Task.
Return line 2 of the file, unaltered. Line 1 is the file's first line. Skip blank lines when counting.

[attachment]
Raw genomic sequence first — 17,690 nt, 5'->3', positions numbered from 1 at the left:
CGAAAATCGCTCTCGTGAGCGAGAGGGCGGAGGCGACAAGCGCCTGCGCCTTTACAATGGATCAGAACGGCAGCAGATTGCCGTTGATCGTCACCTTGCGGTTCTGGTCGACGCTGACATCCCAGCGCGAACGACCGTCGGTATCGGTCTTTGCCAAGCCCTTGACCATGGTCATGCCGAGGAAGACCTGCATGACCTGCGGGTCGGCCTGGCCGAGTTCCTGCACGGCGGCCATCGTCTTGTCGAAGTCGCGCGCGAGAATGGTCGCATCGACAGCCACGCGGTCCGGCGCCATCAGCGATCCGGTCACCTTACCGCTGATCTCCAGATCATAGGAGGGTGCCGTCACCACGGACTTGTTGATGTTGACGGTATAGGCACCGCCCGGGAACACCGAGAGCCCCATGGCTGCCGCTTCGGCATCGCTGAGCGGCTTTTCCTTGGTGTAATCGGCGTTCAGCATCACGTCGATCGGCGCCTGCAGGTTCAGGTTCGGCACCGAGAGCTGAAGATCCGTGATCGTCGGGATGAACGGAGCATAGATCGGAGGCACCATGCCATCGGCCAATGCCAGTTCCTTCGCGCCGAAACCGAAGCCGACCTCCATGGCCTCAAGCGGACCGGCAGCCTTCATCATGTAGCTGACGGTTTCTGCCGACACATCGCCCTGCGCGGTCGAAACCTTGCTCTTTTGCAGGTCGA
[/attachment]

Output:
CGAAAATCGCTCTCGTGAGCGAGAGGGCGGAGGCGACAAGCGCCTGCGCCTTTACAATGGATCAGAACGGCAGCAGATTGCCGTTGATCGTCACCTTGCGGTTCTGGTCGACGCTGACATCCCAGCGCGAACGACCGTCGGTATCGGTCTTTGCCAAGCCCTTGACCATGGTCATGCCGAGGAAGACCTGCATGACCTGCGGGTCGGCCTGGCCGAGTTCCTGCACGGCGGCCATCGTCTTGTCGAAGTCGCGCGCGAGAATGGTCGCATCGACAGCCACGCGGTCCGGCGCCATCAGCGATCCGGTCACCTTACCGCTGATCTCCAGATCATAGGAGGGTGCCGTCACCACGGACTTGTTGATGTTGACGGTATAGGCACCGCCCGGGAACACCGAGAGCCCCATGGCTGCCGCTTCGGCATCGCTGAGCGGCTTTTCCTTGGTGTAATCGGCGTTCAGCATCACGTCGATCGGCGCCTGCAGGTTCAGGTTCGGCACCGAGAGCTGAAGATCCGTGATCGTCGGGATGAACGGAGCATAGATCGGAGGCACCATGCCATCGGCCAATGCCAGTTCCTTCGCGCCGAAACCGAAGCCGACCTCCATGGCCTCAAGCGGACCGGCAGCCTTCATCATGTAGCTGACGGTTTCTGCCGACACATCGCCCTGCGCGGTCGAAACCTTGCTCTTTTGCAGGTCGA